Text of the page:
How We Play:  Have you ever run out of things to talk to your kids about at dinner? Especially after asking them how their day was, how school was, or what their favorite thing they did was and the answer is "I don't know" or "nothing," or James's favorite standard, "I liked everything the same." This little game has saved many a dinner alone with the kids while Ryan works late and I am out of ideas. The cards make it an "official game" so they will answer anything I ask—pretty genius, right? An additional perk is that all of my kids can easily play, even my 20-month-old. Though we haven't yet, it's probably another fun game to bring when you go out to dinner.

As an added bonus to this game, everyone can "win." We play that everyone who gets to 5 points (which is usually 5 answered questions) gets dessert.

Some Sample Questions: Name a green vegetable. If you could be any kind of animal, what would you be and why? What is your favorite song? If you could have a super power, what would it be and why? If you could pick, where would you want to go for our next vacation? What do you want to be when you grow up? What is something you want for Christmas? Name three things that are pink (brown, big, small, soft, round, etc.). If you had five dollars to spend on anything, what would it be? (answers to this one always crack me up).

Teaches My Kids:  Conversational skills, sitting at the dinner table, taking turns, listening skills, and whatever you put on those cards!

I'm not going to lie—I still play by the real, (extremely) hardcore rules with my husband, but that doesn't mean the joy I feel watching my kids have a blast playing by Family Rules isn't as real as the thrill of destroying him at Boggle.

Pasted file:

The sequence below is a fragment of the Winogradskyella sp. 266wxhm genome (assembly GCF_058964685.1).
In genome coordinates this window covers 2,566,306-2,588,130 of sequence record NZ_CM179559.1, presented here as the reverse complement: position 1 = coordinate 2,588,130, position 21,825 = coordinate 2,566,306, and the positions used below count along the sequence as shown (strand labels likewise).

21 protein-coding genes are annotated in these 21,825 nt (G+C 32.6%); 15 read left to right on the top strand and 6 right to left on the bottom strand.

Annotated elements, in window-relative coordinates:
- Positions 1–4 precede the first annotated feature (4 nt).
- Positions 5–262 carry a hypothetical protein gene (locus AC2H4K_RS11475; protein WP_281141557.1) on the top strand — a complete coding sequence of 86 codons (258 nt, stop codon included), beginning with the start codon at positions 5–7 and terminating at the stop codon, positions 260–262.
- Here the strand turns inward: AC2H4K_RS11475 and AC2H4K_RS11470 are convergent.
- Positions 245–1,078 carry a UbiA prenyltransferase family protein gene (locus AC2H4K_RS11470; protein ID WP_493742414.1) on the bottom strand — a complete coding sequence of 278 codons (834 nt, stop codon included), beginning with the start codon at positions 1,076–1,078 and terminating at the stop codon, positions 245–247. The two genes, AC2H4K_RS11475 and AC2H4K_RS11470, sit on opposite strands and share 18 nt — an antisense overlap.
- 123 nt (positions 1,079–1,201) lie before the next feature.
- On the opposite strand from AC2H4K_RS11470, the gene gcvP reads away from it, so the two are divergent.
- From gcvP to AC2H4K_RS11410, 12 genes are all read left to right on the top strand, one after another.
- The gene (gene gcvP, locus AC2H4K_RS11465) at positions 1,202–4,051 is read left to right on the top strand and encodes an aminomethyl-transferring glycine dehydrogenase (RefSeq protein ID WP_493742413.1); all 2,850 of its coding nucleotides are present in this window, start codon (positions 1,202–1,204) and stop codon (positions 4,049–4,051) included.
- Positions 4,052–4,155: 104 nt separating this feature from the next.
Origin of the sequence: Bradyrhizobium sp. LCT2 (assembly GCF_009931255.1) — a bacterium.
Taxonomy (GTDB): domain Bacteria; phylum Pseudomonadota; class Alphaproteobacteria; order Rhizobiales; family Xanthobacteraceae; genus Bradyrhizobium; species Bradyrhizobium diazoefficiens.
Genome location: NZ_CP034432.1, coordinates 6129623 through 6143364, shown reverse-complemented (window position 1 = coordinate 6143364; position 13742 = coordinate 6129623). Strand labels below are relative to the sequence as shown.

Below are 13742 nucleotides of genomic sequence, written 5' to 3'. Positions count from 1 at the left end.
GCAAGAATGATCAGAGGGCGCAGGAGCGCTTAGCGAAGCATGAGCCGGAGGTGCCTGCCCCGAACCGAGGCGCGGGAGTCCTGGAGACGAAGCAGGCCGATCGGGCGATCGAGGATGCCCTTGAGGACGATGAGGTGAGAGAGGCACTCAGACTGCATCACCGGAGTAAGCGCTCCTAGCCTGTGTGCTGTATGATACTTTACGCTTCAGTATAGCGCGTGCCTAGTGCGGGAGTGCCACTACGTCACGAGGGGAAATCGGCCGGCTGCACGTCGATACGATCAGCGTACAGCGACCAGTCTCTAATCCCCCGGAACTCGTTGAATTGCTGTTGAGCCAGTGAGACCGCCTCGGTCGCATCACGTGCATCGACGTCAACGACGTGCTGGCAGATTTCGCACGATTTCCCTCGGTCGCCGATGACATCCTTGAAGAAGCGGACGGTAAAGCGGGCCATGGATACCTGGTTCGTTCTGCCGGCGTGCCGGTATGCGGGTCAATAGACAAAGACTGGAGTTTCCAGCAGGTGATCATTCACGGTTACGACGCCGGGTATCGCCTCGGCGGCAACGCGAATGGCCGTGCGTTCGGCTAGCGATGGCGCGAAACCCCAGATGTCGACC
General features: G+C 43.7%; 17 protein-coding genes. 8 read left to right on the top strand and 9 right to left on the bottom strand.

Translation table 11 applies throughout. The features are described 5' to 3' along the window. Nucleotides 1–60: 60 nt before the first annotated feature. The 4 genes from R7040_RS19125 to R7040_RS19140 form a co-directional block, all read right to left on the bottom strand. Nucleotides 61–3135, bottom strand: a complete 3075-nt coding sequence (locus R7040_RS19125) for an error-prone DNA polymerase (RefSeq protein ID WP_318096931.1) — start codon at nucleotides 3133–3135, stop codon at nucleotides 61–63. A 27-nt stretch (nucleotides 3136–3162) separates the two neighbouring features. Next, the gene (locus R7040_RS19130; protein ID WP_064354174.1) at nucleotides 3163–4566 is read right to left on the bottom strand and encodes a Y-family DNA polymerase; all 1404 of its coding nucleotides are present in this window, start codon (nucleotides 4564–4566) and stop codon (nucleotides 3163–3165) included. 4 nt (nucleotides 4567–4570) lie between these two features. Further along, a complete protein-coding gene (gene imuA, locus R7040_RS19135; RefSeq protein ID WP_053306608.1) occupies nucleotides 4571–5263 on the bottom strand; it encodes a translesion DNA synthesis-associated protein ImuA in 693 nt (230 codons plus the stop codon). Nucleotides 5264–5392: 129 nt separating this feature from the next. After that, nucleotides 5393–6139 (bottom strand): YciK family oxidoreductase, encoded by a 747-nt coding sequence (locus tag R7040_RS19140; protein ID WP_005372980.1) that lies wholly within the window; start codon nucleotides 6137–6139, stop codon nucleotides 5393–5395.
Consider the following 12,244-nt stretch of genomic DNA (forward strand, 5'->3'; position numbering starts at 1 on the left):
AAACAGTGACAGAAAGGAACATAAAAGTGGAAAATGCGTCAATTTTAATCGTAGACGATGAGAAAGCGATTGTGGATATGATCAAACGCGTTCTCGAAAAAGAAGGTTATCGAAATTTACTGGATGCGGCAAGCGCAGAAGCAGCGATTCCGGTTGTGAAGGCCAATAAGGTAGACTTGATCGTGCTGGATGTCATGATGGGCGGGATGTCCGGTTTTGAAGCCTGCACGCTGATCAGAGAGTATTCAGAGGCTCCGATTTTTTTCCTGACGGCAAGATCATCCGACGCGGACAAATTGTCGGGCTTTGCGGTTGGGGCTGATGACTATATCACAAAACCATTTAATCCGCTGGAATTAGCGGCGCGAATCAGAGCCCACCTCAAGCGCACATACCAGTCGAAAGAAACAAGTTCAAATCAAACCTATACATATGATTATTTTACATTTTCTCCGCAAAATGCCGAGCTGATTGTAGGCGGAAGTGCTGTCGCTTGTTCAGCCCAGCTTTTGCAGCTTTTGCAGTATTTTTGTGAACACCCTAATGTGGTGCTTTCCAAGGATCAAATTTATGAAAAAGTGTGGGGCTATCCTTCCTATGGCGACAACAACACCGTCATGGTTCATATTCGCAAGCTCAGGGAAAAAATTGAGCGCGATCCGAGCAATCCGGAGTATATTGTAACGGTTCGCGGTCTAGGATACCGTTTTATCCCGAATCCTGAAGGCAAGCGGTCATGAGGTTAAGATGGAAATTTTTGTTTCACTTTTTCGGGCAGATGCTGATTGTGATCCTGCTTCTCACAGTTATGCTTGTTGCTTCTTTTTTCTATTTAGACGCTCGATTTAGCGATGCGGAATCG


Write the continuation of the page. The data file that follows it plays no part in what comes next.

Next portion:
On thefoorce.com Michaela passes along tips and insights about a wide range of things close to the hearts of parents with or without a special needs child, including which toys kids actually play with the most (and are hence worth what you have to pay for them—especially if you take her advice and look for them on eBay).

Published: July 2, 2012

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jenn_choi · Jul 09 2012 Report

I really like the idea about screening the Pictionary cards prior to play. It's such a practical idea but I've never done it. This is probably why my family hasn't played Pictionary together even though we have it at home. Thanks for this idea! Speaking of games and adapted play. ThinkFun just put up a special needs section and created a skills matrix that displays the skills practiced in each of their games. I love it. I wrote about it and included an interview with Child Mind Institute's Susan Schwartz. http://www.toysaretools.com/2012/07/review-and-giveaway-thinkfuns-new.html Now off to sift through Pictionary cards! Jenn Choi www.toysaretools.com